Bowel cancer: Dr Hilary outlines the main symptoms
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Drinking alcohol is extremely popular in the UK with around 80 percent of adults admitting they do so. And with Christmas coming up many of us will likely up our alcohol intake. However, it can have a significant impact on our health.
Speaking exclusively with Express.co.uk, Doctor Sarmed Sami – a consultant gastroenterologist at the Princess Grace Hospital in London – warned about the lasting effect on our bowels.
He explained: “When you drink alcohol, it enters your stomach and moves into your small bowel, and from there into your bloodstream.
“At the stage when alcohol reaches your stomach, it can increase acid production, which can cause acid reflux or heartburn.
“This overproduction of acid can cause inflammation in the lining, which can cause a lot of discomfort and is known as gastritis.
“Alcohol also causes the low oesophageal sphincter to relax, which allows stomach acid to travel up your oesophagus, causing heartburn.
“When alcohol reaches your small bowel, it can cause inflammation of the lining. This can lead to pain, nausea and even ulcers.
“Excessive alcohol intake increases your chance of developing small intestinal bacterial overgrowth, known as SIBO, where there is too much bad bacteria in your small intestine.
“SIBO causes pain, gas, bloating and nausea, as well as possible other symptoms such as fatigue and joint pain.”
Alcohol and bowel cancer
A report from the World Cancer Research Fund in 2018 revealed that drinking a certain amount each day could raise your risk of bowel cancer – also known as colorectal cancer – by seven percent.
It says: “Sixteen of the 19 studies were included in the dose-response meta-analysis, which showed a seven per cent increased risk per 10 grams of ethanol per day.”
A standard alcoholic drink contains around 14 grams of ethanol.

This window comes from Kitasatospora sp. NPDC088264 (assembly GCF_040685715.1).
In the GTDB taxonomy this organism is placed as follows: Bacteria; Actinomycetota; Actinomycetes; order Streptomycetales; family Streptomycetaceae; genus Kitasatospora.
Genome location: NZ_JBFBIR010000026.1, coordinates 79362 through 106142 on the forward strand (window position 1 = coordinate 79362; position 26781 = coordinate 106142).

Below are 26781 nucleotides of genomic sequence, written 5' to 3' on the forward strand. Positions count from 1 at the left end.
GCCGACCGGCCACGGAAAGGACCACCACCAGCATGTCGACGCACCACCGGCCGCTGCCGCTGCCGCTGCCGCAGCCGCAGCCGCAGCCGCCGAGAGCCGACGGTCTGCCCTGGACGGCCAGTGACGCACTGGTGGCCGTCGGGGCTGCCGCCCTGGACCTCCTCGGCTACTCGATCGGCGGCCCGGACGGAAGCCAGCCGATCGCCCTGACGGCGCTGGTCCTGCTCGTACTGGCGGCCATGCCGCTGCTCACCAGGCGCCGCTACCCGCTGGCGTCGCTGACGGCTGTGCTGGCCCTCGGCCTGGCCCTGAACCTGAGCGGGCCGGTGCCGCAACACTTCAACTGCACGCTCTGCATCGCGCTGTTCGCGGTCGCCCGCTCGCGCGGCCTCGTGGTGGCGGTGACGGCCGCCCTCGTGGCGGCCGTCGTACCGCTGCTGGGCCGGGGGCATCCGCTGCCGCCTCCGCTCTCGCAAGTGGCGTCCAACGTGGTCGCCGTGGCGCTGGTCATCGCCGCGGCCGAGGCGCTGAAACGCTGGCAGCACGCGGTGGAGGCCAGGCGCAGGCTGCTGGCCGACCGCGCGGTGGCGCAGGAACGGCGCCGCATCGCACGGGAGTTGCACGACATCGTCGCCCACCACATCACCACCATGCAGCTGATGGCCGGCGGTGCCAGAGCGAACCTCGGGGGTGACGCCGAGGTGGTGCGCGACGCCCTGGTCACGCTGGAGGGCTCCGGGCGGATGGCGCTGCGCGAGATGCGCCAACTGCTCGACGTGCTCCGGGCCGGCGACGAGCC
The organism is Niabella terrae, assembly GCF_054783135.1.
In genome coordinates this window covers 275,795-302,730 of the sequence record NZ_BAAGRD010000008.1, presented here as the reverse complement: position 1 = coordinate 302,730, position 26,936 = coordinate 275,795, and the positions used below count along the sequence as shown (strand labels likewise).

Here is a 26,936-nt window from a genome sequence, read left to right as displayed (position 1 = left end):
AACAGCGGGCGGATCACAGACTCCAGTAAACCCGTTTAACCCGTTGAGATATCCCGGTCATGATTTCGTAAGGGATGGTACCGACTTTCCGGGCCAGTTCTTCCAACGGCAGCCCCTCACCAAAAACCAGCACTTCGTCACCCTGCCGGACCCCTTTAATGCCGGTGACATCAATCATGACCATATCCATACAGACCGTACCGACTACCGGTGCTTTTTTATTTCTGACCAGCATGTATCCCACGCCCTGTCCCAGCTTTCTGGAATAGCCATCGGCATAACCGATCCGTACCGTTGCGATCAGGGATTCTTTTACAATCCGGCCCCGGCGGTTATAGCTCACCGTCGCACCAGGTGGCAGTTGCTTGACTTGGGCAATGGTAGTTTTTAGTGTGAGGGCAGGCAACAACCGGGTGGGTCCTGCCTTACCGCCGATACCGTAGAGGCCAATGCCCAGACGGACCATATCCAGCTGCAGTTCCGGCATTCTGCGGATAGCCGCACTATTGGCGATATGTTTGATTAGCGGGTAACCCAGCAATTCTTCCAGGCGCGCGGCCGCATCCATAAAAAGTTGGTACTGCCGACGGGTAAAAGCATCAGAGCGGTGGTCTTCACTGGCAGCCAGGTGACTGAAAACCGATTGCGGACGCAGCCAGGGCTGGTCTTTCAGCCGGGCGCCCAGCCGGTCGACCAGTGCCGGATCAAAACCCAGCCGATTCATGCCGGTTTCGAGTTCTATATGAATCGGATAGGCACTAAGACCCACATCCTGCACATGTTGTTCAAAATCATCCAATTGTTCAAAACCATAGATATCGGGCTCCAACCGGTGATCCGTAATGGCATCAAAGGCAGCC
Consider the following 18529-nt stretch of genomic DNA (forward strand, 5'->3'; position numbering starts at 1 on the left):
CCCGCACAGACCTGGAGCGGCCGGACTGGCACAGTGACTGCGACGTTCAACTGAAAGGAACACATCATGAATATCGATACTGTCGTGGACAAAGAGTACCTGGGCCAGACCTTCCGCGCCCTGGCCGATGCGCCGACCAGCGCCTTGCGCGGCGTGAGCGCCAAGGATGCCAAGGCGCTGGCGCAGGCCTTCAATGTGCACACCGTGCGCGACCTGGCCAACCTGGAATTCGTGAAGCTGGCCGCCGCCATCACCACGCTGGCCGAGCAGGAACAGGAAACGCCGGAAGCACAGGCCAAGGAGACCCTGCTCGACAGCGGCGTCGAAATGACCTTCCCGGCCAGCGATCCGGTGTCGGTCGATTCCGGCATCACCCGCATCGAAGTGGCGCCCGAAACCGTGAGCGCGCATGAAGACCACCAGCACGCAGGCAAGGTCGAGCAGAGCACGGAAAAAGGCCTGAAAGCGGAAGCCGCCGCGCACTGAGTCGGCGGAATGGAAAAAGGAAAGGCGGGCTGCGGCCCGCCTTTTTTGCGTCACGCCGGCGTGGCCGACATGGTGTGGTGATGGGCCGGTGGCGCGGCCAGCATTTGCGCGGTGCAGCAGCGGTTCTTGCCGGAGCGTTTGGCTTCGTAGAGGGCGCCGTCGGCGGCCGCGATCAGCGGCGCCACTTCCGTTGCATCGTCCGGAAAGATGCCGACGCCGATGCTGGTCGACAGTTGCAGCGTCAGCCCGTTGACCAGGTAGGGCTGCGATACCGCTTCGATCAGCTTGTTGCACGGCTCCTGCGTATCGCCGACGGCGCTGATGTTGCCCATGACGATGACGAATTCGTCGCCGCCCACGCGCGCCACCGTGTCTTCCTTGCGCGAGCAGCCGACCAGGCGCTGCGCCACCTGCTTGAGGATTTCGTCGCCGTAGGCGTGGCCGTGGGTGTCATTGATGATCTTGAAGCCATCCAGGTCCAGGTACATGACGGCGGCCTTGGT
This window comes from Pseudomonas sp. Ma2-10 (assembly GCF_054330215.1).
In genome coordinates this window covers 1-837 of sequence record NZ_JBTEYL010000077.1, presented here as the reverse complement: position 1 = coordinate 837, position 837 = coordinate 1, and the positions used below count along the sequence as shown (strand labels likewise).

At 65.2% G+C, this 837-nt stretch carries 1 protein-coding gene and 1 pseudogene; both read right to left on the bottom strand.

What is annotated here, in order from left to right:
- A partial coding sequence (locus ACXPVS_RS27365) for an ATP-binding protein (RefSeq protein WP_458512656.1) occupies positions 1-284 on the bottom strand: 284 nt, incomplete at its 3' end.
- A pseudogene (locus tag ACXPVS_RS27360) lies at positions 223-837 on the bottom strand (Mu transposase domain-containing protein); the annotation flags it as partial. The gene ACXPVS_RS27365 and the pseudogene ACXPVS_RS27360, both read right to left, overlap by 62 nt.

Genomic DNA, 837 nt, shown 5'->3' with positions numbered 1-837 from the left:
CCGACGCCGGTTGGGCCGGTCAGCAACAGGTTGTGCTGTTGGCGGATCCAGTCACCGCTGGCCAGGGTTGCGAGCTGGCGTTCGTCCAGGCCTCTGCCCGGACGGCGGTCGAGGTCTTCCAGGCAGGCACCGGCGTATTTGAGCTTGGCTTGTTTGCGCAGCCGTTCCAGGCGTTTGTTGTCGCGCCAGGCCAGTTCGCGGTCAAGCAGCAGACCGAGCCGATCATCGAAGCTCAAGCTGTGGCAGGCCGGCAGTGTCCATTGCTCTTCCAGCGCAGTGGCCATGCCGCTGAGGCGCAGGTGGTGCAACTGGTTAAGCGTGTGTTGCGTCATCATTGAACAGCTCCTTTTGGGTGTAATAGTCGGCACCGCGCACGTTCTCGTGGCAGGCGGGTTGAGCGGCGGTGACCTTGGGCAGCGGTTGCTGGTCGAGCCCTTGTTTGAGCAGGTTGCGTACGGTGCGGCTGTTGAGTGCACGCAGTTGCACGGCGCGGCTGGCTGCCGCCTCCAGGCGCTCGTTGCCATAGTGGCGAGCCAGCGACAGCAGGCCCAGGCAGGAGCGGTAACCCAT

“Consumption of alcoholic drinks is a convincing cause of colorectal cancer,” the report summarises. “This is based on evidence for intakes above 30 grams per day (about two drinks a day).”
The report also said there was “strong evidence” that the following increase the risk of the disease:
- Red meat
- Processed meat
- Being overweight or obese
- Being tall.
Symptoms of bowel cancer to look out for include:
- A persistent change in bowel habit
- Blood in the poo without other symptoms of piles
- Abdominal pain, discomfort or bloating that is always brought on by eating.
Minimising damage when drinking
Although health bodies would advise drinking as little alcohol as possible, there are ways to lessen the effects of alcohol on your body.
Doctor Sami added: “In order to reduce the effects of alcohol on the gut, it is important to stay hydrated whilst drinking.
“This will allow your body to flush out toxins, as well as encouraging you to drink less alcohol.
“To help protect your gut, make sure you are eating a good meal beforehand that includes carbs and dairy, to help protect the lining of your stomach and small bowel.”
The NHS recommends no more than 14 units per week for men and women, which should be spread over three or more days.
One unit is the equivalent of one shot (25ml) of a spirit, while a 250ml glass of wine is three units.
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